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Letter from C. O. Whittemore (Los Angeles) to T. E. Gibbon (Los Angeles), August 22, 1906

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Information

Creator
Date
1906-08-22
Description

Whittemore stating that the reservoir at the Las Vegas Springs should be covered and a pipeline run since the open water system was an epidemic and a lawsuit waiting to happen.

Digital ID
hln001047
Physical Identifier
Box 75 Folder 174-2 Vol. I Law Department UPRR Water Supply-Las Vegas
Details
Citation

hln001047. Union Pacific Railroad Collection, 1828-1995. MS-00397. Special Collections and Archives, University Libraries, University of Nevada, Las Vegas. Las Vegas, Nevada. http://n2t.net/ark:/62930/d1jw89n21

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Standardized Rights Statement
Digital Provenance
Digitized materials: physical originals can be viewed in Special Collections and Archives reading room
Digital Processing Note
Manual transcription
Language

English

Format
application/pdf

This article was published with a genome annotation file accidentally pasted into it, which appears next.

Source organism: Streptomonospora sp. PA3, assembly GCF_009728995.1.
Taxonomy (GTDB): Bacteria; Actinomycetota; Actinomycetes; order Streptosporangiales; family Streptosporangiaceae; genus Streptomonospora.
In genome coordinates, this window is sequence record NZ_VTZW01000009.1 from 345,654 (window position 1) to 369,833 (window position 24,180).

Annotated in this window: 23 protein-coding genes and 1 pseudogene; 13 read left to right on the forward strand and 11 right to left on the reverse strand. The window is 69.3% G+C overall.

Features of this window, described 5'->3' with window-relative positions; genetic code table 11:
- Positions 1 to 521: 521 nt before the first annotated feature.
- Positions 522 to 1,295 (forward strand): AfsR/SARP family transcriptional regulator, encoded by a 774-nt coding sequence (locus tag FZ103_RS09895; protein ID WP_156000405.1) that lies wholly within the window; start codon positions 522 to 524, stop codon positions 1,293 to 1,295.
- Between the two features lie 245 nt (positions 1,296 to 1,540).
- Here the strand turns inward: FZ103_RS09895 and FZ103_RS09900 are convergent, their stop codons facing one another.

SAN PEDRO, LOS ANGELES & SALT LAKE RAILROAD COMPANY Office of T. E. GIBBON, Third Vice-President and General Counsel. Los Angeles, Cal., August 22, 1906. Mr. T. E. Gibbon, General Counsel, Los Angeles, Cal. My Dear Mr. Gibbon: trip to the springs and reservoir from which the town of Las Vegas is supplied with water, and from which the trains of the company are also supplied with water, and in view of the fact that there is a possibility of our becoming liable legally for damages, in the event that the conditions as they now exist are allowed to continue, thought it best to call the matter to your attention and report to you fully the conditions as I found them. Nothing has been done towards enclosing the springs or reservoir to prevent animals that range at large in that locality from wading into the stream flowing from the springs to the reservoir and also wading into the reservoir. I found near the stream flowing from the springs into the reservoir the carcass of a burro that was pulled out of the stream midway between the springs and reservoir about a month ago still lying near the banks of the stream, and in addition I noticed the carcasses of two other animals lying along the banks of the stream, that I am informed were taken therefrom within the last six months. In addition, I found that the banks of the stream and the banks around the reservoir and springs were covered with the droppings from cattle and other animals that are allowed free access to these places, and this filth, when it rains heavily as it has T. E. G.-2. been doing the past two or three days, is washed into the stream and deposits along the bottom and sides of the reservoir. The water in the reservoir is backed up for quite a distance on the flat marsh land surrounding the same, and this water standing stagnant as it does, and with animals trailing in and out of it continually, has become foul to such an extent that in stirring it up from the bottom a very strong stench is noticeable. of Las Vegas, make the practice of using the reservoir as a bathing place and I found evidences of this in the shape of old socks and underclothing that had been discarded and left there, either in the water or lying on the banks. I collected up several articles of this kind and sent them into Los Angeles in order to show just what existing conditions are in this respect. This is the condition of the source of the water supply for the Town of Las Vegas and for the passengers on our trains, and I am free to say that if the public authorities knew just what the conditions were, the officials of the railroad company who have charge of this water supply would be subject to indictment and prosecution, and if such action were taken they would probably have to plead guilty, as there would be absolutely no defense. In addition to this, if an epidemic of typhoid should break out in Las Vegas, which is more than probable this fall and during the hot weather there, and reputable physicians could be obtained to testify that the cause of such epidemic was the impure water supply, the Land & Water Company, if not the Railroad Company, would be liable in damages to the victims of the epidemic. The people of Las Vegas are very much wrought up over the situation and the indifference which has been shown by the railroad T. E. G.-3. company officials in allowing the water supply to become polluted as it is and in doing nothing toward remedying the condition, even after repeated demands have been made, and now threaten to take some action against the persons who are responsible for the existing state of affairs. that you may take such action as you may deem advisable to have the evils now existing remedied at the earliest possible time. Yours respectfully,